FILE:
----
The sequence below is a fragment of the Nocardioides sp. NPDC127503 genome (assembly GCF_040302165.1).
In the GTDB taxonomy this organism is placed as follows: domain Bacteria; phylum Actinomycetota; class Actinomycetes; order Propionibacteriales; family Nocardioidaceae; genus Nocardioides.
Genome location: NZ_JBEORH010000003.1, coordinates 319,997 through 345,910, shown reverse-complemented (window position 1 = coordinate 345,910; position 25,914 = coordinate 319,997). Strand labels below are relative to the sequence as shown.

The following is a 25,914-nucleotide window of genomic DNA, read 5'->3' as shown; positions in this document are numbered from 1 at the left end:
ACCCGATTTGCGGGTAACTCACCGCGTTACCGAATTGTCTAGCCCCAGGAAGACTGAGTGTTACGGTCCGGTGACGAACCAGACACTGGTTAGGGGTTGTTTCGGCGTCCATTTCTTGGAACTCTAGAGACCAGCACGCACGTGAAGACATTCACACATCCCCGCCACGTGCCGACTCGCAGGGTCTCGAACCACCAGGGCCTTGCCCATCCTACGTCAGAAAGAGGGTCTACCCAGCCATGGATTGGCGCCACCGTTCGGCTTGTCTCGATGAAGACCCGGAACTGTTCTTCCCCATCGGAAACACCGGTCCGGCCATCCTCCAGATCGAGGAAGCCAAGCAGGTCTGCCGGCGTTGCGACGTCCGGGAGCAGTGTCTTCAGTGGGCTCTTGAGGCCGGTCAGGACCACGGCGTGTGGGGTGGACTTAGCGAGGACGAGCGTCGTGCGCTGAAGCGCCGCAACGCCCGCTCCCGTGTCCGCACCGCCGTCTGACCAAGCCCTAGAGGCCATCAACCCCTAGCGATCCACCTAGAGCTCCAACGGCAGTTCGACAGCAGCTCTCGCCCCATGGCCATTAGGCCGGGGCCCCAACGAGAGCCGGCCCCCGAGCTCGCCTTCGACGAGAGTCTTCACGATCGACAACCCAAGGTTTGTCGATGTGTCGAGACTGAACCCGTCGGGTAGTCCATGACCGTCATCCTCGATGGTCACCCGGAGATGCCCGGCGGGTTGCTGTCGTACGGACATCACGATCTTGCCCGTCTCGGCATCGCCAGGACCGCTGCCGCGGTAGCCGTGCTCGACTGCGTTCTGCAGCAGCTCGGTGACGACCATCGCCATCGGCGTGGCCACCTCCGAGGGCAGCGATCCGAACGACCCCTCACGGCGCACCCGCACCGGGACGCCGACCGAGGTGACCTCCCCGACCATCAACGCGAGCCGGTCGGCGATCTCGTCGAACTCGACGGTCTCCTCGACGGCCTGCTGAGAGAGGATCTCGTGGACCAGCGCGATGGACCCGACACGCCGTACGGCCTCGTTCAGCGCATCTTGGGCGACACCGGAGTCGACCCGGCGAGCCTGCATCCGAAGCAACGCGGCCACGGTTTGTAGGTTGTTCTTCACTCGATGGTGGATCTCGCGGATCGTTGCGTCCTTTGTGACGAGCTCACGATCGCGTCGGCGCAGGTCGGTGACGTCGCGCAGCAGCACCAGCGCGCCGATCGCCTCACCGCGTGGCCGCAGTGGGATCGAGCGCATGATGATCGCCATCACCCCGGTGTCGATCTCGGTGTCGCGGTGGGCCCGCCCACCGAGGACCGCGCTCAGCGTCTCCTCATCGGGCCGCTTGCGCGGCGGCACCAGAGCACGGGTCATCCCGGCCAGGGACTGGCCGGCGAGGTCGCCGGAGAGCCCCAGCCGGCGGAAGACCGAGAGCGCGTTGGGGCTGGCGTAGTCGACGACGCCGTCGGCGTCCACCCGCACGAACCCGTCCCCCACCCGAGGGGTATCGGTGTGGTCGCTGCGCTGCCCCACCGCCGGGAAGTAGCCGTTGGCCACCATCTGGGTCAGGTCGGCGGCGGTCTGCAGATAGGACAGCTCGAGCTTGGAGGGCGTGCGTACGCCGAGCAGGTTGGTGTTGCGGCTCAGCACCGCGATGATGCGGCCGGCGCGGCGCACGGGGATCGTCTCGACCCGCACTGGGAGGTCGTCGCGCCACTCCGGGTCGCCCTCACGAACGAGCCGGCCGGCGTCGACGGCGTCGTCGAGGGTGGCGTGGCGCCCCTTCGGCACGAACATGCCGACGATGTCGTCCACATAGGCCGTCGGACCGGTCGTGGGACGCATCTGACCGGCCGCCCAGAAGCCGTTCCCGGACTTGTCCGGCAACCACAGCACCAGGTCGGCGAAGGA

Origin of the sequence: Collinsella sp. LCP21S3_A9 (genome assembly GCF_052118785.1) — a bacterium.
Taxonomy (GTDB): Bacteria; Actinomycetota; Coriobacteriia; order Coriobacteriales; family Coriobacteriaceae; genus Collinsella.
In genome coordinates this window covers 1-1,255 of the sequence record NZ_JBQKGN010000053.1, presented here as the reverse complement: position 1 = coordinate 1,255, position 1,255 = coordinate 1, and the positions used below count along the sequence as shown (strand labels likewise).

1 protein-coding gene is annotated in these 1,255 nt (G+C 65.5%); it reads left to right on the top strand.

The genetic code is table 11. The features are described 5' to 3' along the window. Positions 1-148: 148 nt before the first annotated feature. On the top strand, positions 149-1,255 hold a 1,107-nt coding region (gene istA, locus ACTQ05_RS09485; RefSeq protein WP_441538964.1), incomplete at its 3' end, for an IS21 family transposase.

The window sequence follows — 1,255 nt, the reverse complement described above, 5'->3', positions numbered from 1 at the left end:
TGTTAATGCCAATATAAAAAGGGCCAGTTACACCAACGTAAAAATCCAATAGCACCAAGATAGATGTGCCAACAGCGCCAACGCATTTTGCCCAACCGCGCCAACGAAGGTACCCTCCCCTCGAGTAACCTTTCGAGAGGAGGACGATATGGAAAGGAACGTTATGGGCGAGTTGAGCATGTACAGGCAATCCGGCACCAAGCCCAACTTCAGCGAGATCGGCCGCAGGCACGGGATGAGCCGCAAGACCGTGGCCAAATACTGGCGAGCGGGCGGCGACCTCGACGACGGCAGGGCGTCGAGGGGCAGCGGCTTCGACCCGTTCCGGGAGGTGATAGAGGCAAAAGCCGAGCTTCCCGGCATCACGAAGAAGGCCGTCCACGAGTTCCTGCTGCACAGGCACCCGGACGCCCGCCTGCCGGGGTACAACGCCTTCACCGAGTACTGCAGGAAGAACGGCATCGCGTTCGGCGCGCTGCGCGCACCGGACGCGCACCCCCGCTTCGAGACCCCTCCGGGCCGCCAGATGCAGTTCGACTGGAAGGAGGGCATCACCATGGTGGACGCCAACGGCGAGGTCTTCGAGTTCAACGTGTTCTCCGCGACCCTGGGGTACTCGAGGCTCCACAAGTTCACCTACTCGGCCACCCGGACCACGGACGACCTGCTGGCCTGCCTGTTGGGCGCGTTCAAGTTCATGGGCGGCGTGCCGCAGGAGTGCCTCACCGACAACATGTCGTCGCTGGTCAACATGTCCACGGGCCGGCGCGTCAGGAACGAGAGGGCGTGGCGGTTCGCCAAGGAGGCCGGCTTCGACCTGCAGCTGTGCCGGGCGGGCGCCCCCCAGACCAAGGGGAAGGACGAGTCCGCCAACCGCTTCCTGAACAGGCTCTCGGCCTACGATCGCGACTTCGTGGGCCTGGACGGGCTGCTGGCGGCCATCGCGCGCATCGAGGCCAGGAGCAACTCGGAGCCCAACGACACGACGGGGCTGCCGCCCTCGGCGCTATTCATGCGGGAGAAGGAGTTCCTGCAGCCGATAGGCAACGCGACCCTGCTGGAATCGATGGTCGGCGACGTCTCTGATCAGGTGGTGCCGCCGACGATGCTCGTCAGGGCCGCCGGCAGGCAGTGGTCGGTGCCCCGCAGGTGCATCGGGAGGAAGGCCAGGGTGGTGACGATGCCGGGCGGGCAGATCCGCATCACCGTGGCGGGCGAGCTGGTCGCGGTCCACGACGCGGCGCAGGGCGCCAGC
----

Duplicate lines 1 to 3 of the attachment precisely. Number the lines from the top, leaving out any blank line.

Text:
The sequence below is a fragment of the Nocardioides sp. NPDC127503 genome (assembly GCF_040302165.1).
In the GTDB taxonomy this organism is placed as follows: domain Bacteria; phylum Actinomycetota; class Actinomycetes; order Propionibacteriales; family Nocardioidaceae; genus Nocardioides.
Genome location: NZ_JBEORH010000003.1, coordinates 319,997 through 345,910, shown reverse-complemented (window position 1 = coordinate 345,910; position 25,914 = coordinate 319,997). Strand labels below are relative to the sequence as shown.